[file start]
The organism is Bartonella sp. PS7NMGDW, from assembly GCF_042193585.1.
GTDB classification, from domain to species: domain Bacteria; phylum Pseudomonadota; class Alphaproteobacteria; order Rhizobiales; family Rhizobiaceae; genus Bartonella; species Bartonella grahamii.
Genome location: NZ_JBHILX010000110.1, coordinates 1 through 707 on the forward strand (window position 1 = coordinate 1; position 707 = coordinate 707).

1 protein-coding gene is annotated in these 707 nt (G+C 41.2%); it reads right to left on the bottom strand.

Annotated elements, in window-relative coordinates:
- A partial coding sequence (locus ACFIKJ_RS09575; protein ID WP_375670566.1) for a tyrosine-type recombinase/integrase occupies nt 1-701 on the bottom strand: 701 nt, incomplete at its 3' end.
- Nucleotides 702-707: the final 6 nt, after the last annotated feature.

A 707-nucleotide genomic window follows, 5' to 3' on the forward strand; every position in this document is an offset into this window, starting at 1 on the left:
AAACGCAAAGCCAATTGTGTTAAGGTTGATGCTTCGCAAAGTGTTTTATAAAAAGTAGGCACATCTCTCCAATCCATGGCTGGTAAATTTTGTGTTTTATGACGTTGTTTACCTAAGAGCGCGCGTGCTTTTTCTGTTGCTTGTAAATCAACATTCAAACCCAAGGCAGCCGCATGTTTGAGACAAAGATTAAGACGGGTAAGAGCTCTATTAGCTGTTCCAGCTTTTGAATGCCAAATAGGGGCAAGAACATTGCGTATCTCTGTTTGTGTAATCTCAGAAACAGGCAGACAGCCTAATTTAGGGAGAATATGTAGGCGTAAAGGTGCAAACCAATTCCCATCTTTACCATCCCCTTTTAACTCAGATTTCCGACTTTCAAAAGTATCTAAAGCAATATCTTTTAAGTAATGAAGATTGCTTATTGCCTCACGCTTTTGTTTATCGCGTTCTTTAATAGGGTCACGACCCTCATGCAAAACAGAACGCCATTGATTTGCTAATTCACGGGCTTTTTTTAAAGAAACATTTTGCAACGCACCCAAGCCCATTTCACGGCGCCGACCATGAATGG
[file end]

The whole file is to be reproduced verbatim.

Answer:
The organism is Bartonella sp. PS7NMGDW, from assembly GCF_042193585.1.
GTDB classification, from domain to species: domain Bacteria; phylum Pseudomonadota; class Alphaproteobacteria; order Rhizobiales; family Rhizobiaceae; genus Bartonella; species Bartonella grahamii.
Genome location: NZ_JBHILX010000110.1, coordinates 1 through 707 on the forward strand (window position 1 = coordinate 1; position 707 = coordinate 707).

1 protein-coding gene is annotated in these 707 nt (G+C 41.2%); it reads right to left on the bottom strand.

Annotated elements, in window-relative coordinates:
- A partial coding sequence (locus ACFIKJ_RS09575; protein ID WP_375670566.1) for a tyrosine-type recombinase/integrase occupies nt 1-701 on the bottom strand: 701 nt, incomplete at its 3' end.
- Nucleotides 702-707: the final 6 nt, after the last annotated feature.

A 707-nucleotide genomic window follows, 5' to 3' on the forward strand; every position in this document is an offset into this window, starting at 1 on the left:
AAACGCAAAGCCAATTGTGTTAAGGTTGATGCTTCGCAAAGTGTTTTATAAAAAGTAGGCACATCTCTCCAATCCATGGCTGGTAAATTTTGTGTTTTATGACGTTGTTTACCTAAGAGCGCGCGTGCTTTTTCTGTTGCTTGTAAATCAACATTCAAACCCAAGGCAGCCGCATGTTTGAGACAAAGATTAAGACGGGTAAGAGCTCTATTAGCTGTTCCAGCTTTTGAATGCCAAATAGGGGCAAGAACATTGCGTATCTCTGTTTGTGTAATCTCAGAAACAGGCAGACAGCCTAATTTAGGGAGAATATGTAGGCGTAAAGGTGCAAACCAATTCCCATCTTTACCATCCCCTTTTAACTCAGATTTCCGACTTTCAAAAGTATCTAAAGCAATATCTTTTAAGTAATGAAGATTGCTTATTGCCTCACGCTTTTGTTTATCGCGTTCTTTAATAGGGTCACGACCCTCATGCAAAACAGAACGCCATTGATTTGCTAATTCACGGGCTTTTTTTAAAGAAACATTTTGCAACGCACCCAAGCCCATTTCACGGCGCCGACCATGAATGG